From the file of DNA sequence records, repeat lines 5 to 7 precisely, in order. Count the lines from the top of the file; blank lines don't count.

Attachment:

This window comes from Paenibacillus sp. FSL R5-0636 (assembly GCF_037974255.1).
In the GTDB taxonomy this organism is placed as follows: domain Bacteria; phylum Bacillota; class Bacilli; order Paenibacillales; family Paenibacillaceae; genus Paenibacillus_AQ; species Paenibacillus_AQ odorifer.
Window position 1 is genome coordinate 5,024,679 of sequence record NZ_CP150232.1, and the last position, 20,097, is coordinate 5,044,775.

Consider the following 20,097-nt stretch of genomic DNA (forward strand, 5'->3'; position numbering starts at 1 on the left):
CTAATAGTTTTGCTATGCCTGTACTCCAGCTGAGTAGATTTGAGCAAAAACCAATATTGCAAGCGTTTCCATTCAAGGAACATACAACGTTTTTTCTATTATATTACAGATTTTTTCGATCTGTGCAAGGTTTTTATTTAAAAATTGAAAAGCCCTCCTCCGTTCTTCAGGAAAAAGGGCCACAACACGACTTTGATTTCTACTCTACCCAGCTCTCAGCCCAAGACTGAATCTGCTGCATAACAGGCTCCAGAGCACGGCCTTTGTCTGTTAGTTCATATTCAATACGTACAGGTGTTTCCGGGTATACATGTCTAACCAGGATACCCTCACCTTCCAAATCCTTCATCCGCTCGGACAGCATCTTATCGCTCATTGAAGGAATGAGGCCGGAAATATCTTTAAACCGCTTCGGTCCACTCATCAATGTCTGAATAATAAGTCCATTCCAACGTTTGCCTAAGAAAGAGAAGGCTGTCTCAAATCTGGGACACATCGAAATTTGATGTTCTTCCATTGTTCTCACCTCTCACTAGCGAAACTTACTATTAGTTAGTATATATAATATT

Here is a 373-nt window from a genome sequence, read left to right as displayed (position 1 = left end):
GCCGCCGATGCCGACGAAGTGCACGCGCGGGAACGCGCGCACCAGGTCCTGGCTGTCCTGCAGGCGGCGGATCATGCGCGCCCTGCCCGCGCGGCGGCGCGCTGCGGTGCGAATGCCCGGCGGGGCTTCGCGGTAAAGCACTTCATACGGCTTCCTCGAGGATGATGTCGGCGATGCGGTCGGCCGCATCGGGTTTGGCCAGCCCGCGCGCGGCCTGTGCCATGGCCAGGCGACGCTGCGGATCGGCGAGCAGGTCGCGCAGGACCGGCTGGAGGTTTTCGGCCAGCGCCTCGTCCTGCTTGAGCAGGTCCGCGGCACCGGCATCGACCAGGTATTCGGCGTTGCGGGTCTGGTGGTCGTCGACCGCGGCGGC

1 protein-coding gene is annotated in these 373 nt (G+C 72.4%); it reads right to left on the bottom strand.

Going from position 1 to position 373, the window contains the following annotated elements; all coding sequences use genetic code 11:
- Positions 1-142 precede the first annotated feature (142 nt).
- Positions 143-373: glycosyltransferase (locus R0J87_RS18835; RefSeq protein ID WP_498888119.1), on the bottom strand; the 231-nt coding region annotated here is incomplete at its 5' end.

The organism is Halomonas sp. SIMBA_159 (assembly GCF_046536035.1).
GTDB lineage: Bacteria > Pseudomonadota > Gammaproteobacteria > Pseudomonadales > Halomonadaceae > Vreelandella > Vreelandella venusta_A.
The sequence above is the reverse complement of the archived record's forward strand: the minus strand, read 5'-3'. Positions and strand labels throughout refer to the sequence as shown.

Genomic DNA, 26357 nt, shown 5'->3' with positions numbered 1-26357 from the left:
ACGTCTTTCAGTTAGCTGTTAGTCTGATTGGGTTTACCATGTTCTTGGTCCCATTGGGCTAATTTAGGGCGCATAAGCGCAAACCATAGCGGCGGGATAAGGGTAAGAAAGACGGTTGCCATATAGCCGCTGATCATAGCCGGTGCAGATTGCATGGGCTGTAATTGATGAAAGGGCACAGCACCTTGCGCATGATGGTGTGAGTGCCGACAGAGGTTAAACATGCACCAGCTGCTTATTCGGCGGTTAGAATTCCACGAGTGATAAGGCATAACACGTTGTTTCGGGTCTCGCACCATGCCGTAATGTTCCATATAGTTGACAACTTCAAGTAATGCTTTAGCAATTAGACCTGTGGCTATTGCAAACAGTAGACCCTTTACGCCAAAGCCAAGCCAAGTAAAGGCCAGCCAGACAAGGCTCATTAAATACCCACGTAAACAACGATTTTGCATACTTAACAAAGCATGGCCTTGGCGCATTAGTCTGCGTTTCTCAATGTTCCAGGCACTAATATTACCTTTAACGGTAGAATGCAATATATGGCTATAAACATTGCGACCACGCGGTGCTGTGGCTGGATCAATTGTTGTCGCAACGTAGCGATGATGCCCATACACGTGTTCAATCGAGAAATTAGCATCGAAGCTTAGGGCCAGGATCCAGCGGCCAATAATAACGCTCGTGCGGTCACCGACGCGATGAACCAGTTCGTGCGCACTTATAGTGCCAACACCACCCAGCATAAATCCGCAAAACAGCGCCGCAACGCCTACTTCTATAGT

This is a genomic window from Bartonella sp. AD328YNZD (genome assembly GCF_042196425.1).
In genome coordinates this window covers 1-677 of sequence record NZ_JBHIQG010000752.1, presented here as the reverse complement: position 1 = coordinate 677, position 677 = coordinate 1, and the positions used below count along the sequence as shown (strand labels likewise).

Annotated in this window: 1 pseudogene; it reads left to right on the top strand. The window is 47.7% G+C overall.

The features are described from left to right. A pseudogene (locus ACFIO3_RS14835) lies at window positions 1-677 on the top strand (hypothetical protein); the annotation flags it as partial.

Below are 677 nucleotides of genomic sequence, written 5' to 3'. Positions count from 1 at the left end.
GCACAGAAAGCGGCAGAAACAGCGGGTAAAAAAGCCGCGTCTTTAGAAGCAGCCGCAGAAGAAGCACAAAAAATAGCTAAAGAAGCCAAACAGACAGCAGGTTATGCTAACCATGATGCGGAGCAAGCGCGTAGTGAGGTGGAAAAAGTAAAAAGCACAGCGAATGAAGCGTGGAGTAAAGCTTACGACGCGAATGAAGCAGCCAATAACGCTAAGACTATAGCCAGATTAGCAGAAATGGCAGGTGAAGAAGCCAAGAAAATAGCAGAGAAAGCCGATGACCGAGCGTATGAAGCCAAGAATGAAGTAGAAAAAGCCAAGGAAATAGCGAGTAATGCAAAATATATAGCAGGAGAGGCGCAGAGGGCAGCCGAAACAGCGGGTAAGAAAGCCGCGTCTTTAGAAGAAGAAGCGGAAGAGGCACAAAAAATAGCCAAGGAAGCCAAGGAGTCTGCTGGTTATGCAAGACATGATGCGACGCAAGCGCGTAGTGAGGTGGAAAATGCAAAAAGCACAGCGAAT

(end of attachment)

CTAATAGTTTTGCTATGCCTGTACTCCAGCTGAGTAGATTTGAGCAAAAACCAATATTGCAAGCGTTTCCATTCAAGGAACATACAACGTTTTTTCTATTATATTACAGATTTTTTCGATCTGTGCAAGGTTTTTATTTAAAAATTGAAAAGCCCTCCTCCGTTCTTCAGGAAAAAGGGCCACAACACGACTTTGATTTCTACTCTACCCAGCTCTCAGCCCAAGACTGAATCTGCTGCATAACAGGCTCCAGAGCACGGCCTTTGTCTGTTAGTTCATATTCAATACGTACAGGTGTTTCCGGGTATACATGTCTAACCAGGATACCCTCACCTTCCAAATCCTTCATCCGCTCGGACAGCATCTTATCGCTCATTGAAGGAATGAGGCCGGAAATATCTTTAAACCGCTTCGGTCCACTCATCAATGTCTGAATAATAAGTCCATTCCAACGTTTGCCTAAGAAAGAGAAGGCTGTCTCAAATCTGGGACACATCGAAATTTGATGTTCTTCCATTGTTCTCACCTCTCACTAGCGAAACTTACTATTAGTTAGTATATATAATATT

Here is a 373-nt window from a genome sequence, read left to right as displayed (position 1 = left end):
GCCGCCGATGCCGACGAAGTGCACGCGCGGGAACGCGCGCACCAGGTCCTGGCTGTCCTGCAGGCGGCGGATCATGCGCGCCCTGCCCGCGCGGCGGCGCGCTGCGGTGCGAATGCCCGGCGGGGCTTCGCGGTAAAGCACTTCATACGGCTTCCTCGAGGATGATGTCGGCGATGCGGTCGGCCGCATCGGGTTTGGCCAGCCCGCGCGCGGCCTGTGCCATGGCCAGGCGACGCTGCGGATCGGCGAGCAGGTCGCGCAGGACCGGCTGGAGGTTTTCGGCCAGCGCCTCGTCCTGCTTGAGCAGGTCCGCGGCACCGGCATCGACCAGGTATTCGGCGTTGCGGGTCTGGTGGTCGTCGACCGCGGCGGC